The choreography in the show was simplistic. I cringe as I use that word because I know anyone who had designed or learned choreography knows that there is nothing simplistic about it. However, there are those that expect musicals to have huge elaborate dance numbers and this show was not about that. The choreography by Aya Shabu was not about huge showy moves, it was about telling a story. Movements were not superfluous, they were well thought out and each told an important part of the story. The actors were in sync and their movements expressed their emotion in every foot stomp and every arm raise. It went along so beautifully with the music and it worked so amazingly.
The show was written and directed by Mike Wiley, and you could easily see his passion for this piece of history in every line that was uttered onstage. The show has been described as “electrical,” “having racially charged language” however one word from the show described it for me: visceral. The script is honest and true to itself and does not, nor does it have to, make apologies to anyone. It had bits of humor interlaced. I did learn some new your momma jokes, however its main goal is one of education. We are constantly reminded of each of these brave freedom riders and told their stories. It was an uncomfortable script; however, it was uncomfortable in a way that we need because this is not a story that is from 1961, this is something that many are still dealing with today. Mr. Wiley used every available space on the stage and his cast was always involved in the scene. With so many people spread so far apart, it would be extremely easy for someone to get lost in the shuffle and he does a remarkable job keeping them all invested with small movements and actions. His Fight Director Benjamin Curns created some tense scenes and Stage Manager Kristin Loughry kept everything humming backstage.
The cast of The Parchman Hour is an ensemble of amazing talent. I feel like I must point out Phillip Martin, who played Deputy Tyson. I am not sure that I have ever disliked a character so strongly in my entire life. This is a credit to his acting talent because he has created a sadistic and deplorable excuse for a character that one can only shudder at. Another bright spot, in an already lit cast, would be Jonathon Cooper, who played Freddie. Mr. Cooper had some very funny lines and his repertoire with Christopher Lindsay’s Stokely was spot on. He truly shined in his mattress scene. There was such sadness, yet pride wrapped up the scene, which included Pee Wee, played by Anthony Stockard. This cast amazed me with such great range and acting talent across the board. As said before, the singing was incredible. So many amazing talents on this stage that there was never a dull moment nor a flat note. Daniel S. Hines and Benjamin Curns both spent much of the show displaying wonderful caricatures and spot on comedic timing… and then out of nowhere they had solos that made me sit up in shock. Dee Dee Batteast poured everything she had into each of her numbers and it showed. Meredith Noel brought it every time she sings and really stood out to me whenever she was featured. In truth, each and every member of this cast, plays and sings their parts to perfection!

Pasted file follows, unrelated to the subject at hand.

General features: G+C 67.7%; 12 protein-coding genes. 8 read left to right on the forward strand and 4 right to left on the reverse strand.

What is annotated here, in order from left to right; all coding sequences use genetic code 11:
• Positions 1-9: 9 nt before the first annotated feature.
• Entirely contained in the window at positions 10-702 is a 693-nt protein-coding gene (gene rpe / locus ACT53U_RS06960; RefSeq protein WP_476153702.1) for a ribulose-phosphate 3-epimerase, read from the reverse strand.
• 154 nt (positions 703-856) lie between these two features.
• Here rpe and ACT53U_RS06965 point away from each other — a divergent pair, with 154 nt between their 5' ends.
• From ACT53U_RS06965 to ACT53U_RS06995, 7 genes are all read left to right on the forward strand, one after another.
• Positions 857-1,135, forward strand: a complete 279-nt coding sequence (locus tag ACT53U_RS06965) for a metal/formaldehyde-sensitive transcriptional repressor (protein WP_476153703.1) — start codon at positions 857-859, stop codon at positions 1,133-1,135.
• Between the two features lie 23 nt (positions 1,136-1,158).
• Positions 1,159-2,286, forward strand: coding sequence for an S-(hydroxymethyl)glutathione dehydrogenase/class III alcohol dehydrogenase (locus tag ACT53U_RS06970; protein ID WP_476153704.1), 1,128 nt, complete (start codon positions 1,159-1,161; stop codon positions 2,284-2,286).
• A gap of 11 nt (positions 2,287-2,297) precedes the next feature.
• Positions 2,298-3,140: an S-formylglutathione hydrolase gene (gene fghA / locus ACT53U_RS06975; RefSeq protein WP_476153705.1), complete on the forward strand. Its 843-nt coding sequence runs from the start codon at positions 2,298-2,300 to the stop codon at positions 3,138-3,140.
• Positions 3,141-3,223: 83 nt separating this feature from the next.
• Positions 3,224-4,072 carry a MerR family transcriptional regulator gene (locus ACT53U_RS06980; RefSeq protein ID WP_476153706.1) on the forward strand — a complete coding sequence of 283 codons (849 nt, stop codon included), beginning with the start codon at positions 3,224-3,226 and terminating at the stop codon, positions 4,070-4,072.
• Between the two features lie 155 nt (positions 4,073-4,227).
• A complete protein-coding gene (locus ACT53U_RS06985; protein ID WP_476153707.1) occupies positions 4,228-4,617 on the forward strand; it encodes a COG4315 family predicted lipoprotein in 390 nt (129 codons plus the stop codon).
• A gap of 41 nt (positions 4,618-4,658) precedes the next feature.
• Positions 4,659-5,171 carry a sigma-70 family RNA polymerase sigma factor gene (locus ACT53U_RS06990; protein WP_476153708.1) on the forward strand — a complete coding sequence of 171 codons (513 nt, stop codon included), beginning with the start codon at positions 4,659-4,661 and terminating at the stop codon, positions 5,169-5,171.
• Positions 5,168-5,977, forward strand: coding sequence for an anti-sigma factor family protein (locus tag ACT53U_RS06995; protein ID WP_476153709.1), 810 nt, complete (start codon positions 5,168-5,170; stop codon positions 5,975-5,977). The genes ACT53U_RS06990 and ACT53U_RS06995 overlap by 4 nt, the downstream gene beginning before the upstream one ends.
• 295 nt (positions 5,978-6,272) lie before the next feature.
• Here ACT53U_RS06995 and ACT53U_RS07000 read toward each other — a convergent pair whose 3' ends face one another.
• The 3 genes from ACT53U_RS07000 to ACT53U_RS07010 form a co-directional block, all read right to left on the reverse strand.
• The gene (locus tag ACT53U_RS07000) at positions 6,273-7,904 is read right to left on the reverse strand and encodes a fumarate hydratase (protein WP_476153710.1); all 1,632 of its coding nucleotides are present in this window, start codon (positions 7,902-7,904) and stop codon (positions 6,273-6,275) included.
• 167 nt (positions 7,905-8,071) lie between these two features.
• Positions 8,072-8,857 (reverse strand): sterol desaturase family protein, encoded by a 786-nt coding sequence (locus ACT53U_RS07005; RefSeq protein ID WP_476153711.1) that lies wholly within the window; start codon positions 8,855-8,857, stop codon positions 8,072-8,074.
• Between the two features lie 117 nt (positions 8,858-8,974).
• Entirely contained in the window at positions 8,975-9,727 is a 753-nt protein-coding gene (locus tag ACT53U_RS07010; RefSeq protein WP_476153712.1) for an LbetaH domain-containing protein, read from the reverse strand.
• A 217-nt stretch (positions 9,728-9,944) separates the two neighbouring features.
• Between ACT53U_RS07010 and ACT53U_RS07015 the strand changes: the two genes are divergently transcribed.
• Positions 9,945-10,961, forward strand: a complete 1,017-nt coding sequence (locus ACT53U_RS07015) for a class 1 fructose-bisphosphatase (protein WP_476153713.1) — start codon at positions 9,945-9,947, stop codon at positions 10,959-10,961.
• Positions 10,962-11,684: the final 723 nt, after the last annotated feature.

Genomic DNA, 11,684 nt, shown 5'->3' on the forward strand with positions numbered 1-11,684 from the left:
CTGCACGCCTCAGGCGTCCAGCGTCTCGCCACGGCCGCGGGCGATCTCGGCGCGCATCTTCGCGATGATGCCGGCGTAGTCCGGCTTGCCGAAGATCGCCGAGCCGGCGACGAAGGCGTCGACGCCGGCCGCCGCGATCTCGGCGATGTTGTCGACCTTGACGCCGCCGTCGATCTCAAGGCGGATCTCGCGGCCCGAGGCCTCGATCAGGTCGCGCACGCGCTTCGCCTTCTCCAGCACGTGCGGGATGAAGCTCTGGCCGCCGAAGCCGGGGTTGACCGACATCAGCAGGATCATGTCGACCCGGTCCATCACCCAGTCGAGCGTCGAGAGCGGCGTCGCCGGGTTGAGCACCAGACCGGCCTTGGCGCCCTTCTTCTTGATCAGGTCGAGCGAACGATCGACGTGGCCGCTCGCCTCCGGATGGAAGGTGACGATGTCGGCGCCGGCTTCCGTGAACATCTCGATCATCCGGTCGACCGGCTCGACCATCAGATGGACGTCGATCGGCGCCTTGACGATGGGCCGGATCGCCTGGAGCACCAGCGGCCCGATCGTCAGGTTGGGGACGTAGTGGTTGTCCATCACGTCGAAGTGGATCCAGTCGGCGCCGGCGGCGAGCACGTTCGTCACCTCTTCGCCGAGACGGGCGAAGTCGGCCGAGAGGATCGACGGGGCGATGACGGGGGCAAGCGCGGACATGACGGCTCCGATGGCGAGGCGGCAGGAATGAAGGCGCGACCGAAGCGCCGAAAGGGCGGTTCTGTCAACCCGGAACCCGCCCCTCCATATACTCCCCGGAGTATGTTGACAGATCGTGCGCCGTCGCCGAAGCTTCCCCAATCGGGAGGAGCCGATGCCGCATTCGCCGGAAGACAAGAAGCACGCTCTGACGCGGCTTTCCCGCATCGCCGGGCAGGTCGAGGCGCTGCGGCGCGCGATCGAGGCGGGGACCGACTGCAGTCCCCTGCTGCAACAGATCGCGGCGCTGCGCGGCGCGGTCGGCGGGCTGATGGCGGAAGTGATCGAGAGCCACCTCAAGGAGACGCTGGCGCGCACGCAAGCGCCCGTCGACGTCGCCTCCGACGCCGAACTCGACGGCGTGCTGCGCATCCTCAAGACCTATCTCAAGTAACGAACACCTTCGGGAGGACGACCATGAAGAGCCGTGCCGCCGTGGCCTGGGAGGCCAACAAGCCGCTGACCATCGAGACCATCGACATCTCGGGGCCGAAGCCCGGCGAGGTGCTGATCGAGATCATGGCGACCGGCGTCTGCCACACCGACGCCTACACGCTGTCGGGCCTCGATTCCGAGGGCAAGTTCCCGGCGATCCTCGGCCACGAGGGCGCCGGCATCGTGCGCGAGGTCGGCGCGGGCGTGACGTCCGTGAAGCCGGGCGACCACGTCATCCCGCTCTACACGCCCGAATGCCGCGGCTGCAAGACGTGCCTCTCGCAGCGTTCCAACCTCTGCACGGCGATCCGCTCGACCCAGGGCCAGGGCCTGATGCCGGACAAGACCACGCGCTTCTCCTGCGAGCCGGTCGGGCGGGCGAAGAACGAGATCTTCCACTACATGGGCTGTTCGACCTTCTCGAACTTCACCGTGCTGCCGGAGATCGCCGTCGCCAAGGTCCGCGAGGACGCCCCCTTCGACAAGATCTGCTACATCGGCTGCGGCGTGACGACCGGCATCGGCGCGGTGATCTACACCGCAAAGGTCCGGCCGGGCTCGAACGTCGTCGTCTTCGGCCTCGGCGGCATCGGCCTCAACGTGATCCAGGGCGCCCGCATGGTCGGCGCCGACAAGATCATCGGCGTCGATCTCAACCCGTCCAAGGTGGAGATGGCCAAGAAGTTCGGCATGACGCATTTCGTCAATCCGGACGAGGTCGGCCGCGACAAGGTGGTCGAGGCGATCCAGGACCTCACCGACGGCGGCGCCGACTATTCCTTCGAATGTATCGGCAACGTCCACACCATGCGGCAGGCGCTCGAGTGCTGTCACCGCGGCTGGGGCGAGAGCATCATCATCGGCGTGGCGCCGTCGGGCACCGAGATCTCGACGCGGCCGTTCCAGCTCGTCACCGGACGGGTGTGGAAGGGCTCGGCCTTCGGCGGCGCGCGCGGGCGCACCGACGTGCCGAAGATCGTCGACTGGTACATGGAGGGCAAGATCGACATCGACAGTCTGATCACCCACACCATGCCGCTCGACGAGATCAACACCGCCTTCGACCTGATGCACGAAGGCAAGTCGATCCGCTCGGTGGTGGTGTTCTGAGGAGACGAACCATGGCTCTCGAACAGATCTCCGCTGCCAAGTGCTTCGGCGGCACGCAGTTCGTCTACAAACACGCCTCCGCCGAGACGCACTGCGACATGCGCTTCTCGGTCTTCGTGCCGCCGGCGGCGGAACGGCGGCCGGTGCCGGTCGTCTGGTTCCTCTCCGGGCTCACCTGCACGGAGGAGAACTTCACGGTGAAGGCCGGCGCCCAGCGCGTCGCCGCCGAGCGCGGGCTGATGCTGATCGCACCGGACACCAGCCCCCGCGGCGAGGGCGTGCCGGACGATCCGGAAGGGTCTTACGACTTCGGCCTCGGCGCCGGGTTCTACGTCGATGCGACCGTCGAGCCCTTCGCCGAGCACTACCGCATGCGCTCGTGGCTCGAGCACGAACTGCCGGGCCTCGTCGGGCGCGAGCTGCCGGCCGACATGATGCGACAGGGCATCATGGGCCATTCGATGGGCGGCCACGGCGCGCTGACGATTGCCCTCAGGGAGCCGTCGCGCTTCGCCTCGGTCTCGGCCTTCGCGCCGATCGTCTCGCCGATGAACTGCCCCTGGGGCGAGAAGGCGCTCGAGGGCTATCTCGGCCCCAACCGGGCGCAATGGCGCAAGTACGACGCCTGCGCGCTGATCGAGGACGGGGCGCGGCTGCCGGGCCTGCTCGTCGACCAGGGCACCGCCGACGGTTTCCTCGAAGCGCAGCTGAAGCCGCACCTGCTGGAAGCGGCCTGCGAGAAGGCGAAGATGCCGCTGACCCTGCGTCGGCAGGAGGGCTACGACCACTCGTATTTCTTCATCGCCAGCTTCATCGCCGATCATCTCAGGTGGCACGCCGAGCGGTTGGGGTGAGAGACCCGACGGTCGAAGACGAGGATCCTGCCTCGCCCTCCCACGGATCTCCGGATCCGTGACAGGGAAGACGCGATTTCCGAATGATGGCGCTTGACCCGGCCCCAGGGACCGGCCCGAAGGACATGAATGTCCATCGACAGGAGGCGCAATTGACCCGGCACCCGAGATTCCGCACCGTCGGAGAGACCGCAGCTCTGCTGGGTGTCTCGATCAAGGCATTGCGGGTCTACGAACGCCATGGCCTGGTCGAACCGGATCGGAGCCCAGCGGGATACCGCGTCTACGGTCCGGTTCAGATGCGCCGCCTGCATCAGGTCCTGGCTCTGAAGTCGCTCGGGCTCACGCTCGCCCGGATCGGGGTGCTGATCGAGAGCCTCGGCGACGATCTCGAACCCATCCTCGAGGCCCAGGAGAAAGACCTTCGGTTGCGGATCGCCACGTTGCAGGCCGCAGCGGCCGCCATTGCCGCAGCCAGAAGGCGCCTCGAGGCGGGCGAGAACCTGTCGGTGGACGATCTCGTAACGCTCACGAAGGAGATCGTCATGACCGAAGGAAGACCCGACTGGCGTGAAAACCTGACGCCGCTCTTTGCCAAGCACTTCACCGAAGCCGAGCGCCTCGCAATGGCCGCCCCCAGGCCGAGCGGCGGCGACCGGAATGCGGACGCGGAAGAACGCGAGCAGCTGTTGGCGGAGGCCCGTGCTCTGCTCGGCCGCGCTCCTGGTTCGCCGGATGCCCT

Truly my only real issue with the show was two very small moments I felt took away from the overall message. One at the very beginning happens so fast I am not even sure that I heard correctly. I thought I heard Donald Trump say “Disrespect” in a montage of sound clips, and to me that did not fit. Also, later on, one of the actors clearly pantomimes the President with “I do. I do.” Most likely this was done for a quick laugh — which it gained, however, (and this is nowhere near a political statement or stand) I felt that the work done on the previous song and dialogue to get me emotionally invested was done a disservice. Being that he was only 15 when these events occurred, I felt that it wasn’t timely and it jerked me out of the story.
This story truly educates those that open up to it. Do not go to see this show expecting to see a show about the civil rights movement. At it’s core, The Parchman Hour is about civility. About how we as humans are supposed to act, not just in 1961, but also 56 years later in 2017. We do not say Sir or Ma’am to someone because of the color of their skin, but because of the purity of their soul. The buses may not be loading up to head to Mississippi, but that does not mean that there isn’t still a problem that we need Freedom Riders to attend to. Whatever your beliefs, this is definitely one show that you do not want to miss.